Lucille had slept badly the night they arrived back in Lareaux, even with the reassuring weight and warmth of her husband. Benoît had always seemed huge beside her. Huge and solid. She rose early, slipping silently out of the bed and smiling fondly as he shifted and grumbled sleepily at her absence.
Lucille resisted the temptation to go and watch her daughter sleep; she'd not yet seen Aurélie, her daughter having already been persuaded to bed before her mother arrived home. Instead she dressed in a soft plain tunic and wool leggings and left her husband with a kiss to the forehead.
She padded down the hallway in the gloom, not needing to see to feel sure of where she put her feet, silent as a cat. A modest L-shaped one storey wooden building, it was hers only in name. Benoît was the yeoman who worked the fields along with his tenant farmers. She was too often and for too long away to look after the household, and she had neither the skill nor the interest to do so.
She had missed it so. The rushes that carpeted the hard stone floors rustled slightly as she entered the ironically titled Great Hall. The dying embers of last-night's hearth fire bathed the hall in a soft orange glow, making the small room seem even more cramped. She moved past the dining table and ran her fingers lightly over the wood that had been smoothed and polished by countless meals. Comfortably at most it seated ten, uncomfortably you could just about squeeze another two people on the ends. They'd often supped with their entire estate; Jaquan and his two sons, Esmé and Robert, the de Navarre's, Father Jean-Claude Barre...
Not for a long time, though.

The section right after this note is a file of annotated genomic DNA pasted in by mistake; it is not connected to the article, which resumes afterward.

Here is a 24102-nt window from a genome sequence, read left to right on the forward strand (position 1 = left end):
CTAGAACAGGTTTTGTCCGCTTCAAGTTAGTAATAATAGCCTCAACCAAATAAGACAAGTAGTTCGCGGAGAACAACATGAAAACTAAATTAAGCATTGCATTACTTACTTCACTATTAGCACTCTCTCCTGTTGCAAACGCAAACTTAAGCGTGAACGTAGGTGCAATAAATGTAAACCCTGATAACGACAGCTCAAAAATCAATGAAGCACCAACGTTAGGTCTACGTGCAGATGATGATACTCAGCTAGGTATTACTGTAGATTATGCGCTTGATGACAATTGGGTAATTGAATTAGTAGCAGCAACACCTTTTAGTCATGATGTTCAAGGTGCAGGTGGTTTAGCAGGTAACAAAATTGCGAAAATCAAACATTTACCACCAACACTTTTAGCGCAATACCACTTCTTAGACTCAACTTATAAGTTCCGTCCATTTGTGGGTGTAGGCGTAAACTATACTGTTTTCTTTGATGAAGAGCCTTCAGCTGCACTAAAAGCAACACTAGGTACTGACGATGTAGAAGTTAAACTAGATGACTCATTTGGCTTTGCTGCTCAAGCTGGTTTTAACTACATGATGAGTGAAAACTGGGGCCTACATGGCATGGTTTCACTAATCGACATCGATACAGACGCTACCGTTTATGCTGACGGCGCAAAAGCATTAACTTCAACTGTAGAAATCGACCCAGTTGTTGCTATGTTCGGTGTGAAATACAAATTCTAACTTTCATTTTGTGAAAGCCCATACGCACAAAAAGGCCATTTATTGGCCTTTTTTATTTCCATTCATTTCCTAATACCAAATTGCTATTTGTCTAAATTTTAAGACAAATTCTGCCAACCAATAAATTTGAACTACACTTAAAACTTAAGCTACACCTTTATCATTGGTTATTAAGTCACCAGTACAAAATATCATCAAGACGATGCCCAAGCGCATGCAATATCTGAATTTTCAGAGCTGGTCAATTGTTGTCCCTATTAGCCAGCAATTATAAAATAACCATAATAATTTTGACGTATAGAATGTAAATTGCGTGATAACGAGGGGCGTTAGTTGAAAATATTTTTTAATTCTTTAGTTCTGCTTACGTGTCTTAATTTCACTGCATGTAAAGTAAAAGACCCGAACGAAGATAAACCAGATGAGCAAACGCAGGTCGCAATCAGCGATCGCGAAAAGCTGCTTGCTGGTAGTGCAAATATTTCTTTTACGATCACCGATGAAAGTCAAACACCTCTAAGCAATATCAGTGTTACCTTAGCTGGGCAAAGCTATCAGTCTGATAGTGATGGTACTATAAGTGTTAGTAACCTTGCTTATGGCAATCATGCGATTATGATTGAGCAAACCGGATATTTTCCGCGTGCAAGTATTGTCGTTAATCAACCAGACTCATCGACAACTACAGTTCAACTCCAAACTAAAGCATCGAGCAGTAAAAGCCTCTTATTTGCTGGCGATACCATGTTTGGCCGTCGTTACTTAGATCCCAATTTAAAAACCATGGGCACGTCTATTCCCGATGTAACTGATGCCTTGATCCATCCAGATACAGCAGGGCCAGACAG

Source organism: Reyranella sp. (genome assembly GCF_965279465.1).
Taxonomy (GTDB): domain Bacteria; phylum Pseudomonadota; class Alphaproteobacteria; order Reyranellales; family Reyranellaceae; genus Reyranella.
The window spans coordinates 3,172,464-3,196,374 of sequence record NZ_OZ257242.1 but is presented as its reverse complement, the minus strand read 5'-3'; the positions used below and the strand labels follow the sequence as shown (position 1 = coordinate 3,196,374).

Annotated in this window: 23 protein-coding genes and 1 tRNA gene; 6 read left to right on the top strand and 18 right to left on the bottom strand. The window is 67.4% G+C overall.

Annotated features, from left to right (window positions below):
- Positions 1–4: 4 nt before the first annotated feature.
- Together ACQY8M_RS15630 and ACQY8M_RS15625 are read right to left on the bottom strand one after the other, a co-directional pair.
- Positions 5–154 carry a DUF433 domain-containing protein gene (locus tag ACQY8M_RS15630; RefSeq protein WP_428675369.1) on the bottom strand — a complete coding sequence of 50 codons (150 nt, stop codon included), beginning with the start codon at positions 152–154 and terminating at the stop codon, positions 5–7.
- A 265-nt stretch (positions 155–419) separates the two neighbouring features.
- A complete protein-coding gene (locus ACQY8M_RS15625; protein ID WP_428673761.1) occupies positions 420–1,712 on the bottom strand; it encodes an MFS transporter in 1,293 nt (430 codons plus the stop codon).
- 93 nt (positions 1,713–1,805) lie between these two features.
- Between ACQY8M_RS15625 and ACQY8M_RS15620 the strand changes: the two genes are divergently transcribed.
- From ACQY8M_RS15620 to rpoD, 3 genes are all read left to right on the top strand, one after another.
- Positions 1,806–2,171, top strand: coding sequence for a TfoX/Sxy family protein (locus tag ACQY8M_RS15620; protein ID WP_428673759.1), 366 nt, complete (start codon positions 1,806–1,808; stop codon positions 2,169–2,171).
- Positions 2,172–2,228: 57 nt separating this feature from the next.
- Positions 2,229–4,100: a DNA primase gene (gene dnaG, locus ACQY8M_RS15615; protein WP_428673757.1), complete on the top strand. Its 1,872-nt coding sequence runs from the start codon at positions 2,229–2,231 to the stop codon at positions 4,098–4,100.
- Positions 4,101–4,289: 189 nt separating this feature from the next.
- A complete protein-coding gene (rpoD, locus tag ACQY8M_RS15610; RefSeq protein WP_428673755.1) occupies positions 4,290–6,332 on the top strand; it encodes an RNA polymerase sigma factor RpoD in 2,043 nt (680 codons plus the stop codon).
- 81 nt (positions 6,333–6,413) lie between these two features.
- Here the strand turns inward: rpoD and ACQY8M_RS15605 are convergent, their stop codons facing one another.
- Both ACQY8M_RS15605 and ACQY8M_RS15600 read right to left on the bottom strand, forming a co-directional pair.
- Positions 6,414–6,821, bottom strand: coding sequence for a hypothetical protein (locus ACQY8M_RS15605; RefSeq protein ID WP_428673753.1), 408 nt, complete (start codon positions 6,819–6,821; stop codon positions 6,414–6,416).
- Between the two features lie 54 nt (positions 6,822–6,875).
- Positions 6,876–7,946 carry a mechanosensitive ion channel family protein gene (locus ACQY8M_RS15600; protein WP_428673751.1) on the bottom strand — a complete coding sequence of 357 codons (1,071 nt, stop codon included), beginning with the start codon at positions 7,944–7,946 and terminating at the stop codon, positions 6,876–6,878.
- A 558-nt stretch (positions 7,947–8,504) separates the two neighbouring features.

Lucille continued on, past the Great Hall into the kitchens and out into the balmy early morning air.
She hesitated outside the small chapel that stood against the woods that ran across their land, but shook herself and went in. Inside it was cool and dark, the stone underfoot radiating cold up through the soles of her shoes. She walked past the pews, each one carved with careful and exquisite depictions of celestials and saints, though they had clearly been worn down by the years. Each one was older than she was, and would remain long after she had gone.
She stood in front of the lectern, staring past it at the stained-glass window that dominated the far wall. It depicted The Saint in all His Holy glory. He looked at peace.
She dropped her eyes, collected one of the kneeling cushions that hung under the pews, and knelt before the image of her Saint. She clenched her fists, her knuckles digging into her thighs, and cleared her mind to pray.
It would be hours before Father Barre came to set up for the day. That was alright. She could wait.
Behind her, the sun had crested the horizon and spread tentative fingers of light over the lush greenery of her home. The servants had awakened and smoke was rising from the chimney in the kitchens. Farmers who had already been working hard for hours prepared for the new day, and a young girl named Aurélie crawled into bed next to her father and sleepily asked for her mother.